Fred R. Kline Gallery, Santa Fe, New Mexico


Lloyd L. Goff (1908-1982)

Rocky Mountain River (Jemez), 1942-44, New Mexico

25 x 36 inches

Oil on canvas/ with original hand-carved Goff frame

Signed, titled, dated 1942-44



Purchased from the artist, 1960's

Collection of Jose Ortiz y Pino, Galisteo,NM

Fred R. Kline Gallery, Santa Fe

Private Collection



Whitney Museum of American Art, New York (1942)

San Francisco Museum of Fine Arts (1943)

Museum of New Mexico, Santa Fe (Statewide traveling exhibition, 1944-45)

Fred R. Kline Gallery, "Selected Works", 2001

                                 * * *

Rocky Mountain River, perhaps Goff's finest New Mexico painting and a significant American painting from the WWII-period, suggests the influence of Marsden Hartley and continues Goff's development of his most significant theme—the forces of nature. Goff exhibited Rocky Mountain River in several museums during WWII and kept it in his personal collection for twenty years.

The traditional notion of the urban and rural American scene paintings of the 1930's and 1940's is extended in Rocky Mountain River to include the wilderness—into the heart of a turbulent and chaotic river in the Jemez Mountains not far from Santa Fe and Los Alamos where the Manhattan Project secretly began in 1942. Tiny human figures cross the river percariously balancing on a fallen tree, suggesting a bridge over troubled wartime waters. The bold expressionist quality of the scattered fallen trees, the massive dark boulders, and the dynamic waters suggest a relationship to the soon to come abstract expressionism of the New York School.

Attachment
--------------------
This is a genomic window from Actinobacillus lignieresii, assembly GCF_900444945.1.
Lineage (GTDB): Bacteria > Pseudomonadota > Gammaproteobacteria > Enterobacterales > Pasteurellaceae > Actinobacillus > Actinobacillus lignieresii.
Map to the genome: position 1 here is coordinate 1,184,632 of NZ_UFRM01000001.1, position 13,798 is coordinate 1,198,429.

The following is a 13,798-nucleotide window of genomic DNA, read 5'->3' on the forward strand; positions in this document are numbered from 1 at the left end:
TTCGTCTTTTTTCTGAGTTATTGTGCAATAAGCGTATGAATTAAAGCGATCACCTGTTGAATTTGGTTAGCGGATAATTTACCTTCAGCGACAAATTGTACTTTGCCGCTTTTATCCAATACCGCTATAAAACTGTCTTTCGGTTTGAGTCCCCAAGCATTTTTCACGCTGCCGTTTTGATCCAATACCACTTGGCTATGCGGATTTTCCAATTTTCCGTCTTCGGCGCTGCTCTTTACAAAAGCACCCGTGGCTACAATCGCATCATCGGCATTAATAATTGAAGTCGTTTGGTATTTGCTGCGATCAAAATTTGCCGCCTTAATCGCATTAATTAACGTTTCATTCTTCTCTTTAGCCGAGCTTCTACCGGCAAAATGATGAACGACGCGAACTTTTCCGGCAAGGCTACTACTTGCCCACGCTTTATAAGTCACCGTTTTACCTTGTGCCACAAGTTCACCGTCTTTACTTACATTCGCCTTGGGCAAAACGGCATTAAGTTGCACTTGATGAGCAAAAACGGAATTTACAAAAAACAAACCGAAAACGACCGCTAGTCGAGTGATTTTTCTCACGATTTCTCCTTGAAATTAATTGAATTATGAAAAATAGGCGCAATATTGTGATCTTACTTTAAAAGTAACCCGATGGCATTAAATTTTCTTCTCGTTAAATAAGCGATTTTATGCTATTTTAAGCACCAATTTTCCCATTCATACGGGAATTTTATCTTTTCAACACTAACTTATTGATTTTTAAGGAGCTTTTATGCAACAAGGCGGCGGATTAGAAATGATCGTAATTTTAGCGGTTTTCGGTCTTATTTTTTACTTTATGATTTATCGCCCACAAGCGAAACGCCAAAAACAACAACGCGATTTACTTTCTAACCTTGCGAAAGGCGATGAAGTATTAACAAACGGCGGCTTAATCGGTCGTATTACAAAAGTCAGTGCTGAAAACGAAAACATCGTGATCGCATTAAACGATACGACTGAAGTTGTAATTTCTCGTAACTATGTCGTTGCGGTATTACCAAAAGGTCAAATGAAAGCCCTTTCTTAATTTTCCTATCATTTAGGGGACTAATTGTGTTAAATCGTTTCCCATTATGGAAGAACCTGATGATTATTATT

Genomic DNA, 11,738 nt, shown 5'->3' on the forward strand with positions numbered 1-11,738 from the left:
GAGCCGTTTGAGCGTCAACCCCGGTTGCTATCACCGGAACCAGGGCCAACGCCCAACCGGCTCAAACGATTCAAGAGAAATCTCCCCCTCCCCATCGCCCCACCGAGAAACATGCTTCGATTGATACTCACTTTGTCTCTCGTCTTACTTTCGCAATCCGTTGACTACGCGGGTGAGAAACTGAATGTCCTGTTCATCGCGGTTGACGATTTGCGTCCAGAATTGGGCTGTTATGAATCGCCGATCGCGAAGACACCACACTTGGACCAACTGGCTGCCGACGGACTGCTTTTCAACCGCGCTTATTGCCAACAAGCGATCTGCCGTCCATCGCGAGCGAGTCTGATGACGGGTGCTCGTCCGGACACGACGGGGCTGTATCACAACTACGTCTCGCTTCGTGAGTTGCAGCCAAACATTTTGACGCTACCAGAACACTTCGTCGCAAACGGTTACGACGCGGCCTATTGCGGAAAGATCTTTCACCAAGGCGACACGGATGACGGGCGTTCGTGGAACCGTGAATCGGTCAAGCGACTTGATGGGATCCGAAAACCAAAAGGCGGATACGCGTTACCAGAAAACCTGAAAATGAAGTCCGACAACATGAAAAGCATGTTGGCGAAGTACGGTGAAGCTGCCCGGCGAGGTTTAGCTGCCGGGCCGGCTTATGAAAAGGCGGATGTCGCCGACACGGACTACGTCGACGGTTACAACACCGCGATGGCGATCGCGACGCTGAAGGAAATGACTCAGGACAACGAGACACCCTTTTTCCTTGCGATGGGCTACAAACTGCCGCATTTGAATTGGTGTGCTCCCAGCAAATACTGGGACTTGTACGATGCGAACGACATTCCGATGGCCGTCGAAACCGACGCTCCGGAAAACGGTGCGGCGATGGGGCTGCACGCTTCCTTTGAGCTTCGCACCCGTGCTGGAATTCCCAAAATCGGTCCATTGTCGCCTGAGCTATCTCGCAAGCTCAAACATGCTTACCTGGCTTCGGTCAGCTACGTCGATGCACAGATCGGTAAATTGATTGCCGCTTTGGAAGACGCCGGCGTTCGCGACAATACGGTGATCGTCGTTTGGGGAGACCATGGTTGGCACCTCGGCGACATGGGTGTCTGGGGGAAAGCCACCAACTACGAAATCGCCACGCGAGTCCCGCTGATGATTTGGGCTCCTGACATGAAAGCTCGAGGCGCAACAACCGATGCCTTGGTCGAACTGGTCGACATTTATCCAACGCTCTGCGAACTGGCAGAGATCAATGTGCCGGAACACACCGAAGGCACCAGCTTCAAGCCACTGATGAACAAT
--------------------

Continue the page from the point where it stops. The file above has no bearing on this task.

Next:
Goff's art career began in Dallas, Texas where his talent was early recognized by Frank Reaugh and others.  He was among the legendary group known as "The Dallas Nine", formed in 1932.  From 1936—when he began studies in New York at the Art Students League with George Grosz and Kenneth Hayes Miller—and up to his death in 1982, Goff maintained a studio in New York. In 1939, Goff was chosen to exhibit works at the New York World's Fair and that same year the Whitney Museum of American Art purchased one of his paintings—a milestone for a Texas artist at that time. In 1940, he moved to New Mexico and began studies and teaching at the University of New Mexico, Albuquerque. His time was divided between New Mexico and New York for the remainder of his life, although he always steadfastly insisted that he was a "Texas artist".

Goff was a WPA artist and made a significant contribution to mural painting during the 1930's and 1940's, painting his own commissions, as well as assisting Paul Cadmus, Reginald Marsh, and Edward Laning on important commissions they had received. His murals are preserved across the United States and in Canada, and his paintings, drawings, and lithographs are in the permanent collections of many museums, including: Metropolitan Museum of Art, Dallas Museum of Art, Museum of New Mexico, Library of Congress, Whitney Museum of American Art, Albuquerque Museum, and many others.



Sold to a distinguished Texas private collection

 Back to Thumbnails